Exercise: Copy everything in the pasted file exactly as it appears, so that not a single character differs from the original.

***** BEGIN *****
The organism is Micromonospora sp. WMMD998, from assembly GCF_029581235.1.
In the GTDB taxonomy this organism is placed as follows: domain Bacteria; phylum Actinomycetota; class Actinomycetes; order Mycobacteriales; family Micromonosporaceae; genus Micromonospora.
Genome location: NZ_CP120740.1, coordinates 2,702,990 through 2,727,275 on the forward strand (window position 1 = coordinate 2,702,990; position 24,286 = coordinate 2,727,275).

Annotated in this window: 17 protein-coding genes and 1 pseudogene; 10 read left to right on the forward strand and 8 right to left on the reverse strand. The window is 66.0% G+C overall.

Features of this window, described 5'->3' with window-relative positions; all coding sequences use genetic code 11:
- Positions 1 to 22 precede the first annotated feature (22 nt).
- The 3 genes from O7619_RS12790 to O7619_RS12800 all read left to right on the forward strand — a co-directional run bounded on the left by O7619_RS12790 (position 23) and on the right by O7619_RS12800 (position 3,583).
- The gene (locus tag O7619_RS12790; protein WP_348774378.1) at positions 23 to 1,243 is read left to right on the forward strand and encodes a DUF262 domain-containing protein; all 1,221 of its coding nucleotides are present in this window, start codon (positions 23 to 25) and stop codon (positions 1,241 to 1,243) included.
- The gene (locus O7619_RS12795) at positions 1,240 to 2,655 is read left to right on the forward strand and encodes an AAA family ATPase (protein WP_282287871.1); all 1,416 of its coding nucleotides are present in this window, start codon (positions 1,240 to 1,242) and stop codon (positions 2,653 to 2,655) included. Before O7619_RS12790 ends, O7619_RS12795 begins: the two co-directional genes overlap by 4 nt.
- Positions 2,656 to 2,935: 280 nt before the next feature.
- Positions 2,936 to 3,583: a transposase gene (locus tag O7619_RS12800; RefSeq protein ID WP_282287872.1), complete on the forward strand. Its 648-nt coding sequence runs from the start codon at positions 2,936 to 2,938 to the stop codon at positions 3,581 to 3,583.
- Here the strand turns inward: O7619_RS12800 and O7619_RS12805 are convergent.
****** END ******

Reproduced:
The organism is Micromonospora sp. WMMD998, from assembly GCF_029581235.1.
In the GTDB taxonomy this organism is placed as follows: domain Bacteria; phylum Actinomycetota; class Actinomycetes; order Mycobacteriales; family Micromonosporaceae; genus Micromonospora.
Genome location: NZ_CP120740.1, coordinates 2,702,990 through 2,727,275 on the forward strand (window position 1 = coordinate 2,702,990; position 24,286 = coordinate 2,727,275).

Annotated in this window: 17 protein-coding genes and 1 pseudogene; 10 read left to right on the forward strand and 8 right to left on the reverse strand. The window is 66.0% G+C overall.

Features of this window, described 5'->3' with window-relative positions; all coding sequences use genetic code 11:
- Positions 1 to 22 precede the first annotated feature (22 nt).
- The 3 genes from O7619_RS12790 to O7619_RS12800 all read left to right on the forward strand — a co-directional run bounded on the left by O7619_RS12790 (position 23) and on the right by O7619_RS12800 (position 3,583).
- The gene (locus tag O7619_RS12790; protein WP_348774378.1) at positions 23 to 1,243 is read left to right on the forward strand and encodes a DUF262 domain-containing protein; all 1,221 of its coding nucleotides are present in this window, start codon (positions 23 to 25) and stop codon (positions 1,241 to 1,243) included.
- The gene (locus O7619_RS12795) at positions 1,240 to 2,655 is read left to right on the forward strand and encodes an AAA family ATPase (protein WP_282287871.1); all 1,416 of its coding nucleotides are present in this window, start codon (positions 1,240 to 1,242) and stop codon (positions 2,653 to 2,655) included. Before O7619_RS12790 ends, O7619_RS12795 begins: the two co-directional genes overlap by 4 nt.
- Positions 2,656 to 2,935: 280 nt before the next feature.
- Positions 2,936 to 3,583: a transposase gene (locus tag O7619_RS12800; RefSeq protein ID WP_282287872.1), complete on the forward strand. Its 648-nt coding sequence runs from the start codon at positions 2,936 to 2,938 to the stop codon at positions 3,581 to 3,583.
- Here the strand turns inward: O7619_RS12800 and O7619_RS12805 are convergent.